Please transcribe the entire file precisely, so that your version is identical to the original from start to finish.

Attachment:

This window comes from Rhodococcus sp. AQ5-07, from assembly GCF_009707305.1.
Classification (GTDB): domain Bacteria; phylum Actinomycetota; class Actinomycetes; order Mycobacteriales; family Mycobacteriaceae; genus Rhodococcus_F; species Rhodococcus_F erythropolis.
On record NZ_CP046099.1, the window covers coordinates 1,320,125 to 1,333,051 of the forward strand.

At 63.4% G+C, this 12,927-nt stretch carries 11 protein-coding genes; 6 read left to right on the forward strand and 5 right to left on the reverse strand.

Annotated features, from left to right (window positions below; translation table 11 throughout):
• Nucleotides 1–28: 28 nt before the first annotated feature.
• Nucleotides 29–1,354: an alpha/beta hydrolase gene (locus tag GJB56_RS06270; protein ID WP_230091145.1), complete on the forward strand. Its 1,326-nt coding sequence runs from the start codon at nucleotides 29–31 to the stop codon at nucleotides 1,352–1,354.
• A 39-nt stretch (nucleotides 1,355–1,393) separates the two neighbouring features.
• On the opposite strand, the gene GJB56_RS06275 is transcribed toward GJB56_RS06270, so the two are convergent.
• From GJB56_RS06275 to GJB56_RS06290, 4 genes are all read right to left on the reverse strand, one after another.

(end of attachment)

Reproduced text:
This window comes from Rhodococcus sp. AQ5-07, from assembly GCF_009707305.1.
Classification (GTDB): domain Bacteria; phylum Actinomycetota; class Actinomycetes; order Mycobacteriales; family Mycobacteriaceae; genus Rhodococcus_F; species Rhodococcus_F erythropolis.
On record NZ_CP046099.1, the window covers coordinates 1,320,125 to 1,333,051 of the forward strand.

At 63.4% G+C, this 12,927-nt stretch carries 11 protein-coding genes; 6 read left to right on the forward strand and 5 right to left on the reverse strand.

Annotated features, from left to right (window positions below; translation table 11 throughout):
• Nucleotides 1–28: 28 nt before the first annotated feature.
• Nucleotides 29–1,354: an alpha/beta hydrolase gene (locus tag GJB56_RS06270; protein ID WP_230091145.1), complete on the forward strand. Its 1,326-nt coding sequence runs from the start codon at nucleotides 29–31 to the stop codon at nucleotides 1,352–1,354.
• A 39-nt stretch (nucleotides 1,355–1,393) separates the two neighbouring features.
• On the opposite strand, the gene GJB56_RS06275 is transcribed toward GJB56_RS06270, so the two are convergent.
• From GJB56_RS06275 to GJB56_RS06290, 4 genes are all read right to left on the reverse strand, one after another.